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Watkins warns of possible parole of predators | News, Sports, Jobs | #childpredator | #kidsaftey | #childsaftey



WARREN — Trumbull County Prosecutor Dennis Watkins on Thursday issued a warning to the public about repeat child sex offenders up for potential parole later this year.

In a newsletter, the prosecutor’s office urged the public to stay vigilant of three registered sex offenders: Willis Reitz, 65, William Fisher, 73, and David Lockney, 67, who are up for parole hearings in October and November.

David Lockney pleaded guilty in 1987 before Trumbull County Common Pleas Court Judge W. Wyatt McKay to four counts of rape and one count of attempted rape. Lockney is serving the sentences concurrently, to which prosecutors agreed in order to avoid having the girl, then 7, testify.

The victim, who was permanently injured from the attacks, also has sent letters to the board in the past opposing his release. Today, she has since married and started a family of her own. The woman, now in her 40s, continues to remain in contact with the prosecutor’s office regarding Lockney, taking an active role in opposing his release.

In a letter sent to the board in 2015 she wrote, “So I again beg of you to please not allow this man to be set free not only to protect me, my children and my family, but any other potential victims that may lay prey to him if he were to be released.”

In 1986, the prosecutor’s office revived one of only nine federal grants for the creation of the Child Assault Prosecution Units, one of the first programs designed for prosecutors to work closely with local Children Services Agencies, doctors, hospitals and police agencies in investigations of child abuse.

The child victim in the Lockney case became one of the first child assault cases for the unit.

Her birth mother, Lillian Lockney, pleaded guilty in 1987 to a fourth-degree felony of child endangering with specification and was sentenced to 18 months in prison. That prison term was suspended, and she was placed on two years probation with psychological counseling.

On Aug. 30, the victim penned another letter expressing the level of fear she has over Lockney, telling the board she still has “nightmares in the back of my mind” about the abuse she endured.

Watkins described current Marion Correctional Institution inmate Willis Reitz as being “one of the worst of the worst pedophiles.”

Reitz has been convicted of crimes in three states: Ohio, North Carolina and Mississippi.

By keeping him behind bars, Watkins argued in the letter that children are safer and that no new victims will have to suffer nightmares from crimes committed against them by Reitz.

His arrest record started in North Carolina where he was convicted of various criminal offenses in 1977. In November 1977, Reitz pleaded guilty to having assaulted a female and to a misdemeanor breaking and entering. He was given four years of probation and was provided with mental health treatment.

Before being sentenced to 15 years to life for rape in Mississippi in 1987, Reitz also had raped a 6-year-old girl relative a year before, but only served seven years, according to Watkins. He received early release after serving seven years of the 15-year sentence.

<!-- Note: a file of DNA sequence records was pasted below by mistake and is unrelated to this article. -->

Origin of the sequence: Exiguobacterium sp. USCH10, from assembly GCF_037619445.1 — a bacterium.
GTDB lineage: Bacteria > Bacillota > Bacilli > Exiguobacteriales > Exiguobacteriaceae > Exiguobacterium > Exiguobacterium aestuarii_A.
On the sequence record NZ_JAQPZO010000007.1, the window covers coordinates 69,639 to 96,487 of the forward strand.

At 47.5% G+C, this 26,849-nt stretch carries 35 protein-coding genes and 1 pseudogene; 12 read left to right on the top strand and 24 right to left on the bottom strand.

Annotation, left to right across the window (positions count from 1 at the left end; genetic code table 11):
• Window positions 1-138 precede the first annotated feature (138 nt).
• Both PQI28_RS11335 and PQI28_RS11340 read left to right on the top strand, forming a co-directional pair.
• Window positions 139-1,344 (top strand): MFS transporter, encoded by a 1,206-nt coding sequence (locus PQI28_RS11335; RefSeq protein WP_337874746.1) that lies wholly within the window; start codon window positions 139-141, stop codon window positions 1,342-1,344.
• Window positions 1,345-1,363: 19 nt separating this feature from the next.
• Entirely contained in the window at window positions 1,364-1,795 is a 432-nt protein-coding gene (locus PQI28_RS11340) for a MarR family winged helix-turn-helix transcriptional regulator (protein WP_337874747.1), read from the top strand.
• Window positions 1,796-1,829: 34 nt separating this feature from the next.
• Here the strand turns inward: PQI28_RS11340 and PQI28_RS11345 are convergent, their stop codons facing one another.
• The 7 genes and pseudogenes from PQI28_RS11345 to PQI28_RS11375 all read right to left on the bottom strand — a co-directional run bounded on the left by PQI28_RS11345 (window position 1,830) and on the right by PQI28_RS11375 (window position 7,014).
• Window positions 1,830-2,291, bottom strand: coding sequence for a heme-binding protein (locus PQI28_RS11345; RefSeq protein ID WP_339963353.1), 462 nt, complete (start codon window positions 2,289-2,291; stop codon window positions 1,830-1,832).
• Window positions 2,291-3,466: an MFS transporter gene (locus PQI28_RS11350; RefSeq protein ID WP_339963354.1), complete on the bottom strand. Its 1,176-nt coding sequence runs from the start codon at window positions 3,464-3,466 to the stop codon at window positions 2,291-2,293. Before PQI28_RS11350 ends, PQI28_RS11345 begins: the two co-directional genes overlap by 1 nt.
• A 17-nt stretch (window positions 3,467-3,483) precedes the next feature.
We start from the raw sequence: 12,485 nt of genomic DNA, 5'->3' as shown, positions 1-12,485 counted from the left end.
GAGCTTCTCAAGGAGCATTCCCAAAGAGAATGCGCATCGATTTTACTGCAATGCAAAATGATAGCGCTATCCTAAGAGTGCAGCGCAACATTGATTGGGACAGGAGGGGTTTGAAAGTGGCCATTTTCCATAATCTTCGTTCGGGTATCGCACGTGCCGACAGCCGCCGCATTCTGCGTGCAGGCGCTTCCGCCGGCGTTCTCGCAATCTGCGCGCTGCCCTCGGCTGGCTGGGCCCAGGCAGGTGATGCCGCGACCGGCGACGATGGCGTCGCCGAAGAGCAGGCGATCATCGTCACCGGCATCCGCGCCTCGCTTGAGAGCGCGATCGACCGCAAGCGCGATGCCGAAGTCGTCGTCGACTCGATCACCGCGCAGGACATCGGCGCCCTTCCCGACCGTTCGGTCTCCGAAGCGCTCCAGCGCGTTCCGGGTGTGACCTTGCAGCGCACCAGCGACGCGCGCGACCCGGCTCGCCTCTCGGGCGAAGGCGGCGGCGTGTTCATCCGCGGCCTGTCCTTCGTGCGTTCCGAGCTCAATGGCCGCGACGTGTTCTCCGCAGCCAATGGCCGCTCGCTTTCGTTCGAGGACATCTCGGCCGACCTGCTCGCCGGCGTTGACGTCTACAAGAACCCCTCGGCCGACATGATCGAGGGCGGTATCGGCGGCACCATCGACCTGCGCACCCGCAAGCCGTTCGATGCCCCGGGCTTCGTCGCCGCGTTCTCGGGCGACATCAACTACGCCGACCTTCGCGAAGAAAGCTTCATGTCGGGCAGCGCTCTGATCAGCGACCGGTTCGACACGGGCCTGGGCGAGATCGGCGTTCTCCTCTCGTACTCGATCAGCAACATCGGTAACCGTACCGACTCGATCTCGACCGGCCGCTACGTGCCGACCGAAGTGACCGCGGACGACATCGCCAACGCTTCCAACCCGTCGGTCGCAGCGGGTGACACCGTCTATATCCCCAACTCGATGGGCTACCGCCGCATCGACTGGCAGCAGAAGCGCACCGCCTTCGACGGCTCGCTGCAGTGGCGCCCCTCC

While on parole, two weeks later, he came to Warren, where he raped the same victim, then age 14, on multiple occasions. He was sentenced in Trumbull County to 15 years to life in prison by former Trumbull County Judge W. Wyatt McKay for four counts of rape and two counts of gross sexual imposition.

William W. Fisher is incarcerated in North Central Correctional Institution in Marion. Watkins dubbed the man a “multi-generational” sexual predator who was imprisoned and released, only to reoffend.

In 1978, Fisher forced a 4-year-old family member to perform a sex act, and he was caught by his wife. Charged with rape, Fisher pleaded guilty to gross sexual imposition and served three months in prison.

In 1987, Fisher was charged with three counts of rape with the same female child and another count of rape with another child-relative when the family lived on Homewood Avenue SE. After indictment, Fisher left the area and assumed another identity.

In 1993, Fisher returned to the area using the name James Watters. He began having sex with a 6-year-old, an 11-year-old and 12-year-old, according to records.

Fisher admitted to having sex with another teen relative in 1977 when he was 28.

Fisher was arrested Feb. 14, 1995, in Hilton Head, S.C., but made a brief appearance in Howland on Jan. 28 of that year when he presented a false driver’s license with the Watters alias, and fled.

Authorities learned the man’s real name was Fisher when they compared the photo on the phony license to a photo on file with Warren police.

During his time on the run, Fisher befriended a local family on Oak Street SW and eventually was charged with having sex with an underage girl.

Prosecutors at the time said the victim’s mother watched while her husband and Fisher had sex with the 9-year-old girl.

The girl’s father also was convicted and later died in prison.

Watkins challenged the notion that the violent offenders are “too old” to remain behind bars.



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